We’ve all heard it: “It’s not personal, it’s just business.”
I’m not sure what the genesis of that familiar phrase is, but it always felt like it was designed to rationalize or excuse some form of unethical or, at the very least, antagonistic behavior.
I don’t believe that sentiment has any place in a client/service provider relationship. We all must recognize that the services we provide to our clients have a profound personal impact.
They will be judged on the outcome of the work we are hired to perform in ways that reflect on their careers. This, in turn, cascades to our clients’ financial well-being, the house they can afford, the schools their children can attend, the vacation they can afford to go on, not to mention their emotional and mental health. What could be more personal?
And if you think our clients don’t know this — whether consciously or subconsciously — try to recall the last time you disappointed a client and think about whether their reaction was strictly a business concern. In my experience there’s a brief moment when, behind their eyes, I can see their lives flashing before them.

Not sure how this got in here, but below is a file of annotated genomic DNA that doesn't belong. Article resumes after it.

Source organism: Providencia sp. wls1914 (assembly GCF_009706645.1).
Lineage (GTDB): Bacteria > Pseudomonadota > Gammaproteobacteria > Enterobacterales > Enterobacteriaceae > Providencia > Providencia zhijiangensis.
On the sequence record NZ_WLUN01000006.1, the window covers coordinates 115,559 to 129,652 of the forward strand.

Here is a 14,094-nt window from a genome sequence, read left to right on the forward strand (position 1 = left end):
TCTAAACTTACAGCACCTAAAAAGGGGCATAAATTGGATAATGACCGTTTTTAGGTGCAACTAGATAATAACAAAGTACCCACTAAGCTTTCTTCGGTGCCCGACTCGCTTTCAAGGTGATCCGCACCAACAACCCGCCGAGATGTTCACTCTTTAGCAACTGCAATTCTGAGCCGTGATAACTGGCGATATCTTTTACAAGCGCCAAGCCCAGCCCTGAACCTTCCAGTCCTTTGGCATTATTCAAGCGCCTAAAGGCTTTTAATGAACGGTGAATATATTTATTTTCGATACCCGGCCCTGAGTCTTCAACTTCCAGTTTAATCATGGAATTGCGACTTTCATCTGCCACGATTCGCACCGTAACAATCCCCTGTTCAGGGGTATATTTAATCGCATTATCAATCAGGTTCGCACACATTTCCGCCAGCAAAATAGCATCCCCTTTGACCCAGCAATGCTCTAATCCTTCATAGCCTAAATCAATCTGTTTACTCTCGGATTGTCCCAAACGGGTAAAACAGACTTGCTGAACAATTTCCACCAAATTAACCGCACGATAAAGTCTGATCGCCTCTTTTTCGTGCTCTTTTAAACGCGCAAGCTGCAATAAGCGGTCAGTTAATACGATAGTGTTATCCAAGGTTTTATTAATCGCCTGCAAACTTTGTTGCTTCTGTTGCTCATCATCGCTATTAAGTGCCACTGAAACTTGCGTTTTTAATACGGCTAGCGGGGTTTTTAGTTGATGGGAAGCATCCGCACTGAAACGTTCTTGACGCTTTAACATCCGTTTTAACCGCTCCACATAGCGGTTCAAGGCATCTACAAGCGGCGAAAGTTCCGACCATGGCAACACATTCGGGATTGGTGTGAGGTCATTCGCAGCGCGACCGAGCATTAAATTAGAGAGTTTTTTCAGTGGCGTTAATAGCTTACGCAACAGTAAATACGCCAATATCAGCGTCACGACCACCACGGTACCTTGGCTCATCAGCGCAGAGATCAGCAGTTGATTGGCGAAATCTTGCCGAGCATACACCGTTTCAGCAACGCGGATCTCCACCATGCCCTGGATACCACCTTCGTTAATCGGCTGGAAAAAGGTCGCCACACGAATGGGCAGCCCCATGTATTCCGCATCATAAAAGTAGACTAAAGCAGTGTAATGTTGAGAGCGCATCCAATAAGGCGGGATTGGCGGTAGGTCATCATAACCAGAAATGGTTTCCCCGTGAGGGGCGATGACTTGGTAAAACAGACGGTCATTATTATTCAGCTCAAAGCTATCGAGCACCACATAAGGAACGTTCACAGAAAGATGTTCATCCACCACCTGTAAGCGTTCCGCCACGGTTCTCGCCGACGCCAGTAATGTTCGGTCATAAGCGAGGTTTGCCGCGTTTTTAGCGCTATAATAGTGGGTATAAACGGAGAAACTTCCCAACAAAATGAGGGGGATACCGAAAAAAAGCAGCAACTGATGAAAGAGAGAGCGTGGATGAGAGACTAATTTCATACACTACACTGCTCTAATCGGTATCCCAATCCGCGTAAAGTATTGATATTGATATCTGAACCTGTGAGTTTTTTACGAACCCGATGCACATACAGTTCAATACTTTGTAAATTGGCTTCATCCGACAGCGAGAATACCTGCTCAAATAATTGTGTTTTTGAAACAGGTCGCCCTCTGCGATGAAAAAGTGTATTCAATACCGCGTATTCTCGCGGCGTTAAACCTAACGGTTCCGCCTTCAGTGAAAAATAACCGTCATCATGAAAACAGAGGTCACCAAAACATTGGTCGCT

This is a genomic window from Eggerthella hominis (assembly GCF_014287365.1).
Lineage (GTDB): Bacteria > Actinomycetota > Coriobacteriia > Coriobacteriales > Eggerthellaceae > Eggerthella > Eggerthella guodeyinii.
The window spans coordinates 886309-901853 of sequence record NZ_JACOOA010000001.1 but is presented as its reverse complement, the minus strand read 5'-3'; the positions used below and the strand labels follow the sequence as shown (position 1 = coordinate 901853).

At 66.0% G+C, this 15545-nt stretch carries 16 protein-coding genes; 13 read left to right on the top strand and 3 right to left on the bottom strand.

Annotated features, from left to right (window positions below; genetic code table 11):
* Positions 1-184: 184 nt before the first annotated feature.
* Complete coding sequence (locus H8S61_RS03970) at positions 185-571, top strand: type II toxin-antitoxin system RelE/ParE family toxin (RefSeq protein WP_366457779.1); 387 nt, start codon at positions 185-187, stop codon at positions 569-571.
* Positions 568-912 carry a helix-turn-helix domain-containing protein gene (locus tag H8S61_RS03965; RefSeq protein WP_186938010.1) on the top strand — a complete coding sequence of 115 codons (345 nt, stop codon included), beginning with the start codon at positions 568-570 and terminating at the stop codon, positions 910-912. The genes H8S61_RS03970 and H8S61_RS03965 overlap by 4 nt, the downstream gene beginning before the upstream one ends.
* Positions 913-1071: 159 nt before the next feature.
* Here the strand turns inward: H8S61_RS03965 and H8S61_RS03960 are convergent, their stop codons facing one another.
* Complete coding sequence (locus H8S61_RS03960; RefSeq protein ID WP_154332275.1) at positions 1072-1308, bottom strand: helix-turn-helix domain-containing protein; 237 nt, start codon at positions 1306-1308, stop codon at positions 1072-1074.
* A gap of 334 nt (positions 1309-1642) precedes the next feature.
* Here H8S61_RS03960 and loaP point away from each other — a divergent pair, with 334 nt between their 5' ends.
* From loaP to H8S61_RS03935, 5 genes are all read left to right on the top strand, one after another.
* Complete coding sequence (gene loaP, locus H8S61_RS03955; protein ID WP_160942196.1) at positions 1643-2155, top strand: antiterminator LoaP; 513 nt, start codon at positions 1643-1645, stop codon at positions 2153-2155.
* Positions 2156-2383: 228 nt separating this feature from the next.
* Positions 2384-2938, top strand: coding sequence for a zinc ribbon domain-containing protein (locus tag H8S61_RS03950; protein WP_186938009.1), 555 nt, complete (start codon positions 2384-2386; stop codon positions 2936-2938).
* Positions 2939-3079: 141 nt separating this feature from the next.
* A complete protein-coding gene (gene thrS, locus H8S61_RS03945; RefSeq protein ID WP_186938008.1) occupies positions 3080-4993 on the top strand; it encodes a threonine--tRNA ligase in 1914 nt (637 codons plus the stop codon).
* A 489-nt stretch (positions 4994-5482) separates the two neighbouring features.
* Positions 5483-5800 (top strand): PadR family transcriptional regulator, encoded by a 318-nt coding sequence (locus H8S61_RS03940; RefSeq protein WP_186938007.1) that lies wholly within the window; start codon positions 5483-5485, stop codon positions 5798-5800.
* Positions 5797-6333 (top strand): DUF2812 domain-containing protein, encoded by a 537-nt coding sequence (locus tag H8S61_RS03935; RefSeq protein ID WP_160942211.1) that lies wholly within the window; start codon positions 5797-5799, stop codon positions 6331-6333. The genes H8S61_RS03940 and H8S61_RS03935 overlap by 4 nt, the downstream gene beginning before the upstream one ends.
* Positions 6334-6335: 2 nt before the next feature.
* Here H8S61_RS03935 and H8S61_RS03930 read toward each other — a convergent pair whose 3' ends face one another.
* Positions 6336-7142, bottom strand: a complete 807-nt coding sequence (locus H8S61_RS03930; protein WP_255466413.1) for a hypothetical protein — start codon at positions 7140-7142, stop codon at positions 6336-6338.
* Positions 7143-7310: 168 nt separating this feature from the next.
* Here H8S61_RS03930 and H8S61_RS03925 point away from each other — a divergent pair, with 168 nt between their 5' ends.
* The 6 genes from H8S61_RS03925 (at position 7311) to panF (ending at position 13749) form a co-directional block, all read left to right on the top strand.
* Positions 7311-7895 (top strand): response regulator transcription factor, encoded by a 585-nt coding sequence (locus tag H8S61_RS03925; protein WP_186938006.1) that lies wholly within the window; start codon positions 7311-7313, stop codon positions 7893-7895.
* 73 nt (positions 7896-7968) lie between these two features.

All service providers have an obligation to understand the intensely personal relationship between the work we perform on our clients’ behalf and their success or failure professionally — and how that affects their personal lives.
In the end, they hire us to pursue their self-interest and we have the responsibility to deliver.
For more information on Adler and the Ten Commandments of Marketing e-mail email@example.com.
Living by the 8th Commandment
Every interaction with your firm is an opportunity for clients, and prospects, to gain or lose confidence in you and in themselves. You and every member of your team should be acutely aware that your clients are depending on you to get the job done. To make them look like “rock stars.” They didn’t hire you to be the warm-up band.